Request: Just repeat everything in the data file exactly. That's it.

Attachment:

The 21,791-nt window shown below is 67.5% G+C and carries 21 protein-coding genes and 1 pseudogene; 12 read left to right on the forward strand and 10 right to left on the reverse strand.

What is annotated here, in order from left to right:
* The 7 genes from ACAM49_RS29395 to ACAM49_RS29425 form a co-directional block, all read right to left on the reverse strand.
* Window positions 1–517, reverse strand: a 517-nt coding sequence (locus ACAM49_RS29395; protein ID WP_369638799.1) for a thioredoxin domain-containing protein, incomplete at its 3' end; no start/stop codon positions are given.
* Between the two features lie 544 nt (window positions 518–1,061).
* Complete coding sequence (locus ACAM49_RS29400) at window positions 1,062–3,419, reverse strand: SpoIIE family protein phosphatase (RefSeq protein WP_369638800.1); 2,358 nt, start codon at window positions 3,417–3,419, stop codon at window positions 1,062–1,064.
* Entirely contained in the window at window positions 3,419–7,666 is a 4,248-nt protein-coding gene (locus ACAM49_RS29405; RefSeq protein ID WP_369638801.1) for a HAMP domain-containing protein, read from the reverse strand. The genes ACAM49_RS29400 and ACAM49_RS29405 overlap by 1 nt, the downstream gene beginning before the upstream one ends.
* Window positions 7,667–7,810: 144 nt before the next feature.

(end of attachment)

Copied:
The 21,791-nt window shown below is 67.5% G+C and carries 21 protein-coding genes and 1 pseudogene; 12 read left to right on the forward strand and 10 right to left on the reverse strand.

What is annotated here, in order from left to right:
* The 7 genes from ACAM49_RS29395 to ACAM49_RS29425 form a co-directional block, all read right to left on the reverse strand.
* Window positions 1–517, reverse strand: a 517-nt coding sequence (locus ACAM49_RS29395; protein ID WP_369638799.1) for a thioredoxin domain-containing protein, incomplete at its 3' end; no start/stop codon positions are given.
* Between the two features lie 544 nt (window positions 518–1,061).
* Complete coding sequence (locus ACAM49_RS29400) at window positions 1,062–3,419, reverse strand: SpoIIE family protein phosphatase (RefSeq protein WP_369638800.1); 2,358 nt, start codon at window positions 3,417–3,419, stop codon at window positions 1,062–1,064.
* Entirely contained in the window at window positions 3,419–7,666 is a 4,248-nt protein-coding gene (locus ACAM49_RS29405; RefSeq protein ID WP_369638801.1) for a HAMP domain-containing protein, read from the reverse strand. The genes ACAM49_RS29400 and ACAM49_RS29405 overlap by 1 nt, the downstream gene beginning before the upstream one ends.
* Window positions 7,667–7,810: 144 nt before the next feature.